Scottish income tax data and forecasts are not produced for local authority areas. Overall, however, 70 per cent of Scottish taxpayers will pay less income tax in 2018-19 than they did this year, for a given income. Nobody earning less than £33,000 will pay more income tax next year.
In the absence of any answer, perhaps I can help the cabinet secretary out. Analysis of his tax plans shows that up to 24,000 hard-working people in North Ayrshire will see their income tax rise this year. Contrary to what the First Minister said last week, they are far from Scotland’s richest and wealthiest. In fact, many will be deeply disappointed by this.
Given that local Scottish National Party constituency MSPs were elected in 2016 on a specific manifesto promise not to increase income tax, do the cabinet secretary and his colleagues owe people an apology for breaking that promise?
We will invest more in public services, and we will turn a Tory real-terms cut to resource budgets into growth—including growth for the health service. Jamie Greene is one of those politicians who consistently demand that more money be spent in their regions but who want to raise less at the same time. Incidentally, the median salary in North Ayrshire is £23,352, which shows that—just as in the rest of the country—the majority of taxpayers there will pay less, not more, under the tax plans that I have proposed. Some of the money from the tax changes will be invested in local government. Overall, local government nationwide will benefit from the deal with the Greens to the tune of £150 million. North Ayrshire, which the member mentioned, will get £4.2 million extra, and that was opposed by Jamie Greene.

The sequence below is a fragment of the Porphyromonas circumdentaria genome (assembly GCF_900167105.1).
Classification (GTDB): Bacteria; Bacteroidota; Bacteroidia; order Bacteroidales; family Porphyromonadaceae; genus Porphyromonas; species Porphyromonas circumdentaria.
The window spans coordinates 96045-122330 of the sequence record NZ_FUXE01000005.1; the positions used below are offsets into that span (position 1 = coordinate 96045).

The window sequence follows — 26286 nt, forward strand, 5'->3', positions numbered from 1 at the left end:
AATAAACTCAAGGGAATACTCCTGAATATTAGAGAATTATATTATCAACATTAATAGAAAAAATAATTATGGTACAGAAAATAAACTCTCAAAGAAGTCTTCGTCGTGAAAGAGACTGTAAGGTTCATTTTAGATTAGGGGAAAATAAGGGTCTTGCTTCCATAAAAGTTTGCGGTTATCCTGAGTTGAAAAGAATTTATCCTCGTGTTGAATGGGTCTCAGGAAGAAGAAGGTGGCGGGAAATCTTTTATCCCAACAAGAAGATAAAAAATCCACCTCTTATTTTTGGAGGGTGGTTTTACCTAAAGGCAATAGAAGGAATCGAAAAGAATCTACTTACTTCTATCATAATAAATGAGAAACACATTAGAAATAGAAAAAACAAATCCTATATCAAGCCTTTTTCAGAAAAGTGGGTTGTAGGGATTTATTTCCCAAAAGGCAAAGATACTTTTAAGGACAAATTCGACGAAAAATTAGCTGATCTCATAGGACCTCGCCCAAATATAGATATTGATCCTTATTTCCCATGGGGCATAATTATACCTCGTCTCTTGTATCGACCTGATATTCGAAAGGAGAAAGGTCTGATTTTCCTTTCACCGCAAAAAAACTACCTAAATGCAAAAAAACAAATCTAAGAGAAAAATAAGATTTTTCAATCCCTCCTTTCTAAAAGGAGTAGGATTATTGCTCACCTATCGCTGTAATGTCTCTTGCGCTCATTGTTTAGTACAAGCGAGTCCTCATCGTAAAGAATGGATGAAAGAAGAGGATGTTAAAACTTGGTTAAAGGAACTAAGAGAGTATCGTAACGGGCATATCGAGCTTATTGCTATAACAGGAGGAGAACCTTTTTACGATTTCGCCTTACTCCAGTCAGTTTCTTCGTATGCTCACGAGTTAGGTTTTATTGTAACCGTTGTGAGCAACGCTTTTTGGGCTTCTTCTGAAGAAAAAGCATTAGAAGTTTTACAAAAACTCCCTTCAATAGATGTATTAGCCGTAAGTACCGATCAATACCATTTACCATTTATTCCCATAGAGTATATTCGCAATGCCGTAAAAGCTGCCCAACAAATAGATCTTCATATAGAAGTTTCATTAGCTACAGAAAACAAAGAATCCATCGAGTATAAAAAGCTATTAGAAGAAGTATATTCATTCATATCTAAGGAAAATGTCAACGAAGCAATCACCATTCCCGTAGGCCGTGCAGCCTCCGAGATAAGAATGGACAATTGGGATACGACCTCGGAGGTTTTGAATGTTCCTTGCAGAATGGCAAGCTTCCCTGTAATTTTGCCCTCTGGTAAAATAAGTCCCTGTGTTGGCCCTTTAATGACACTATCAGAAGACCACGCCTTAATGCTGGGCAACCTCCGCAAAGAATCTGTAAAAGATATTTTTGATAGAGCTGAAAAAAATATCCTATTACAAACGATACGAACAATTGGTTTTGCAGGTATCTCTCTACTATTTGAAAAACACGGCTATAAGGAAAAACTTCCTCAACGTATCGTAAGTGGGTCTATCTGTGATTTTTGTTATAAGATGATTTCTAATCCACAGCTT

I was going to ask the cabinet secretary how many people in my constituency of Glasgow Provan will see their income tax reduced as a consequence of the budget, but clearly we do not have the data available at constituency level. However, I expect that there will be far more winners than losers. Does the cabinet secretary agree that injecting cash into lower-income households will have a far greater economic multiplier effect as a consequence of such households having a higher propensity to consume, thus helping to grow the Scottish economy?
I agree. The Scottish Fiscal Commission has provided evidence on that, and we also produced modelling for the discussion paper last year, so I think that that is correct. Incidentally, the issue with data is not the Scottish Government’s doing. Her Majesty’s Revenue and Customs collects income tax in Scotland, so if members want to see data enhancements, it will be for HMRC to provide analysis by either constituency or local authority.
Figures from the recent end child poverty coalition report reveal that, in North Ayrshire, nearly 30 per cent of children live in poverty, with the figure being as high as 36 per cent in the Irvine West ward. Does the cabinet secretary agree that such figures are unacceptable? Rather than rhyming off a list of excuses as to why he cannot take action on child benefit, should he not seriously look at how to use the powers of the Parliament to alleviate those concerning figures?
No, I do not think that those levels of poverty are acceptable, which is why we are taking a range of actions to tackle them. We could do even more if we had welfare powers that we do not have. The Labour Party was not particularly supportive of getting those powers over the decades in which it had the opportunity to do so.
I say again that the alternative budget that was put forward by the Labour Party is totally incredible. It does not stack up, it does not raise revenue and it calls on us to use powers and mechanisms that are not currently in place.
Let us unite around tackling poverty, but let us do so in a credible way, which is exactly what the Government proposes to do.